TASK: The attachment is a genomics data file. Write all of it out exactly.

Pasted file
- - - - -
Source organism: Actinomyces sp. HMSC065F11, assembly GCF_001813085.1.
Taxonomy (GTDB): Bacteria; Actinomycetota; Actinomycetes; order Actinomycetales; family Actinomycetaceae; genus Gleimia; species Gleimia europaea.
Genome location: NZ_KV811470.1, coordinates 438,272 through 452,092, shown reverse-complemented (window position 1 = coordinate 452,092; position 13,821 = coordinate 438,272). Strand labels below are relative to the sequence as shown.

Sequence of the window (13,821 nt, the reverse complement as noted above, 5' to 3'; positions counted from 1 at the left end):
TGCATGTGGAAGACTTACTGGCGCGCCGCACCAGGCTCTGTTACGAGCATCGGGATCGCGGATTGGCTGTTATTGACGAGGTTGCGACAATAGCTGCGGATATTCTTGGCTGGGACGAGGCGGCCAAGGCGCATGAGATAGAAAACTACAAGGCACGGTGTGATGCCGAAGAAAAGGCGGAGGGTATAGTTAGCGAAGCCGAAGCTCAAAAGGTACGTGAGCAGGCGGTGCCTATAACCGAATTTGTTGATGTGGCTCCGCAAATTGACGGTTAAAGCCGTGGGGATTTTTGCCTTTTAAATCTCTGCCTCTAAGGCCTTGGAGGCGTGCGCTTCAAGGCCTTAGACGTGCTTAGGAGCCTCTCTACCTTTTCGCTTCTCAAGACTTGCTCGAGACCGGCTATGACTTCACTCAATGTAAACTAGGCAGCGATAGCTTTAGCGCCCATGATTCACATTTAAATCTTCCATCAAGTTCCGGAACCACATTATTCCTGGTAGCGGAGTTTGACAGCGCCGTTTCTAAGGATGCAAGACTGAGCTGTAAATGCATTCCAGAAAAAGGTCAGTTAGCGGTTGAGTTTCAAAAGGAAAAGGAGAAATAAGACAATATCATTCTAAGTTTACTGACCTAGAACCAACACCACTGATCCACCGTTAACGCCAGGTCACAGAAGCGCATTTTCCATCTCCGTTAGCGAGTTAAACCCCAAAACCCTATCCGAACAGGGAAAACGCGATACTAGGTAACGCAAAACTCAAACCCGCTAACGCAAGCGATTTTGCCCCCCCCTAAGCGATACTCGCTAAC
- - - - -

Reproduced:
Source organism: Actinomyces sp. HMSC065F11, assembly GCF_001813085.1.
Taxonomy (GTDB): Bacteria; Actinomycetota; Actinomycetes; order Actinomycetales; family Actinomycetaceae; genus Gleimia; species Gleimia europaea.
Genome location: NZ_KV811470.1, coordinates 438,272 through 452,092, shown reverse-complemented (window position 1 = coordinate 452,092; position 13,821 = coordinate 438,272). Strand labels below are relative to the sequence as shown.

Sequence of the window (13,821 nt, the reverse complement as noted above, 5' to 3'; positions counted from 1 at the left end):
TGCATGTGGAAGACTTACTGGCGCGCCGCACCAGGCTCTGTTACGAGCATCGGGATCGCGGATTGGCTGTTATTGACGAGGTTGCGACAATAGCTGCGGATATTCTTGGCTGGGACGAGGCGGCCAAGGCGCATGAGATAGAAAACTACAAGGCACGGTGTGATGCCGAAGAAAAGGCGGAGGGTATAGTTAGCGAAGCCGAAGCTCAAAAGGTACGTGAGCAGGCGGTGCCTATAACCGAATTTGTTGATGTGGCTCCGCAAATTGACGGTTAAAGCCGTGGGGATTTTTGCCTTTTAAATCTCTGCCTCTAAGGCCTTGGAGGCGTGCGCTTCAAGGCCTTAGACGTGCTTAGGAGCCTCTCTACCTTTTCGCTTCTCAAGACTTGCTCGAGACCGGCTATGACTTCACTCAATGTAAACTAGGCAGCGATAGCTTTAGCGCCCATGATTCACATTTAAATCTTCCATCAAGTTCCGGAACCACATTATTCCTGGTAGCGGAGTTTGACAGCGCCGTTTCTAAGGATGCAAGACTGAGCTGTAAATGCATTCCAGAAAAAGGTCAGTTAGCGGTTGAGTTTCAAAAGGAAAAGGAGAAATAAGACAATATCATTCTAAGTTTACTGACCTAGAACCAACACCACTGATCCACCGTTAACGCCAGGTCACAGAAGCGCATTTTCCATCTCCGTTAGCGAGTTAAACCCCAAAACCCTATCCGAACAGGGAAAACGCGATACTAGGTAACGCAAAACTCAAACCCGCTAACGCAAGCGATTTTGCCCCCCCCTAAGCGATACTCGCTAAC